AstraZeneca has announced that it will be establishing a next-generation active pharmaceutical ingredient (API) manufacturing facility for small molecules near Dublin, at a cost of over €300m.
In a statement, the firm behind the Covid vaccine said the facility would “ensure the company’s global supply network is fit for future growth”.
The planned investment at the Alexion Campus in College Park, Dublin, is expected to create about 100 direct jobs, including scientist and engineering positions, as well as further indirect jobs.
The project, AstraZeneca’s first-ever manufacturing facility here, was developed with the support and collaboration of IDA Ireland.
Speaking about the project, Taoiseach Micheál Martin welcomed the announcement.
“In choosing Ireland as the location for its new next-generation active pharmaceutical ingredient manufacturing facility, AstraZeneca joins the very strong and successful network of global life sciences companies we have in Ireland.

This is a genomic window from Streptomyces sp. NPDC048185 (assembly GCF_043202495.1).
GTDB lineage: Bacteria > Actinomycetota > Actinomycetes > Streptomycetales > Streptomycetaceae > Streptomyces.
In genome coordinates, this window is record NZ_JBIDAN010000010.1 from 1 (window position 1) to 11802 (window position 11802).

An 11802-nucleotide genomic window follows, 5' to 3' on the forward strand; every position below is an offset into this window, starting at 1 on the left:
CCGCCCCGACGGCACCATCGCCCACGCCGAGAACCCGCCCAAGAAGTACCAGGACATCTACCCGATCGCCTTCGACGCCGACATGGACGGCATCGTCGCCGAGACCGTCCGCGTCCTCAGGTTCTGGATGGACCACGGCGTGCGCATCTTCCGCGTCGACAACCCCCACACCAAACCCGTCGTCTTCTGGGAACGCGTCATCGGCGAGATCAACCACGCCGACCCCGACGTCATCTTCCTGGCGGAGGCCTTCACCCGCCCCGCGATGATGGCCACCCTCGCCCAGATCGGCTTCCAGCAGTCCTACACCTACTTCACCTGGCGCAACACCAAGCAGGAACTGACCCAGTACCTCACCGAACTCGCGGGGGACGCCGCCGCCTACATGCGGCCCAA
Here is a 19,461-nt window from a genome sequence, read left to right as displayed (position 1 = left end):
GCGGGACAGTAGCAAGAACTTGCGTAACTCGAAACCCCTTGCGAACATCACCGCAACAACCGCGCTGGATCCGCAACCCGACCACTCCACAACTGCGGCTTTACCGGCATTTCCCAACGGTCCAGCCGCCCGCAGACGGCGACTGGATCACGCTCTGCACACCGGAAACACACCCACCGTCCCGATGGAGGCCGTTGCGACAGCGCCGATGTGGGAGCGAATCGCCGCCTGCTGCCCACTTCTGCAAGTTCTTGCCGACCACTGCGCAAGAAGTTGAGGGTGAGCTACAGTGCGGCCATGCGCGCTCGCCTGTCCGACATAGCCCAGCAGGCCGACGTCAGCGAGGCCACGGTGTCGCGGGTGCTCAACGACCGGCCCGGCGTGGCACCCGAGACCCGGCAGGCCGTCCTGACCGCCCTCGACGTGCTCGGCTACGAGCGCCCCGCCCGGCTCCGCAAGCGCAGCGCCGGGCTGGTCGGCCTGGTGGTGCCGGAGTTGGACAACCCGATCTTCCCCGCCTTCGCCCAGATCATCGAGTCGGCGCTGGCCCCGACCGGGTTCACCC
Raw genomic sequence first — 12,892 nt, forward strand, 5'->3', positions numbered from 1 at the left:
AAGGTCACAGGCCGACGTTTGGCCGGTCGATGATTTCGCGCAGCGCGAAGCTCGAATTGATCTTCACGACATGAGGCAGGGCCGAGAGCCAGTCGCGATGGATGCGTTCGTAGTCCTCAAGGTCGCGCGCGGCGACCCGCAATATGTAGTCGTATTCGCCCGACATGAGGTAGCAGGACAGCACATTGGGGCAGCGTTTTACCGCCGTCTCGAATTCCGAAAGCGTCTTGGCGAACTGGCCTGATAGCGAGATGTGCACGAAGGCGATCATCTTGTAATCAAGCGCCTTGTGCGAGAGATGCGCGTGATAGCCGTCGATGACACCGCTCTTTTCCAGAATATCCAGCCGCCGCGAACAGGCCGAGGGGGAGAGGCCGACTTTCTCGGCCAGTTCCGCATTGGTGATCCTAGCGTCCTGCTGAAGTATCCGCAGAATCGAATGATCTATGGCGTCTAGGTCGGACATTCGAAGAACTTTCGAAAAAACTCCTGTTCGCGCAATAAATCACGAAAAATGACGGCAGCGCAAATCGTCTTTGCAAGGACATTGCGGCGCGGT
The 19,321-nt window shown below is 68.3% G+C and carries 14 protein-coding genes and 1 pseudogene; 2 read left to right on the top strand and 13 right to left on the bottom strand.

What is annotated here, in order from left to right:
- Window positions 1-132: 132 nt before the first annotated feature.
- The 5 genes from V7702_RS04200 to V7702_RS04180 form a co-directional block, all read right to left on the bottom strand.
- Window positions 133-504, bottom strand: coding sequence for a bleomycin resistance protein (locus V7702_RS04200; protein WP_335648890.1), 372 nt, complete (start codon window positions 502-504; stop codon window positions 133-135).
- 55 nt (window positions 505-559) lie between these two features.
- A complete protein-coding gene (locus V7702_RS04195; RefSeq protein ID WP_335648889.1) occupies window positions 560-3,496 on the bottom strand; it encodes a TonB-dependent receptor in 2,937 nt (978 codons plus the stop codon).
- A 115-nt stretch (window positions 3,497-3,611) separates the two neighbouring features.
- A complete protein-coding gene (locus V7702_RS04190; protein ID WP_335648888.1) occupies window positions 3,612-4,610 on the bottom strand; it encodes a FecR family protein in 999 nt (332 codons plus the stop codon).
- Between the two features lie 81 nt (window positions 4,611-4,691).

“I wish them every success with their operations here,” he said.
AstraZeneca CEO Pascal Soriot said he and his firm were delighted to be bringing the investment to Dublin which will create “highly-skilled jobs, nurture the country’s dynamic life sciences sector and allow for the development of high value-added medicines.”
“The future manufacturing of APIs (active pharmaceutical ingredient) for our medicines includes compounds with highly complex synthesis, requiring next-generation technologies and capabilities that can respond quickly and nimbly to rapidly-changing clinical and commercial needs,” added AstraZeneca’s executive vice president, global operations, Pam Cheng.
“This significant investment will ensure the AstraZeneca supply network is fit for the future.”
AstraZeneca said the investment programme was expected to significantly reduce lead times, costs and introduce more sustainable manufacturing processes, contributing to the company’s Ambition Zero Carbon programme.
It said the plant’s design will be “future-proof” permitting the addition of “capability to manufacture a wide range of medicines, including new modalities such as antibody-drug conjugates and oligonucleotides.”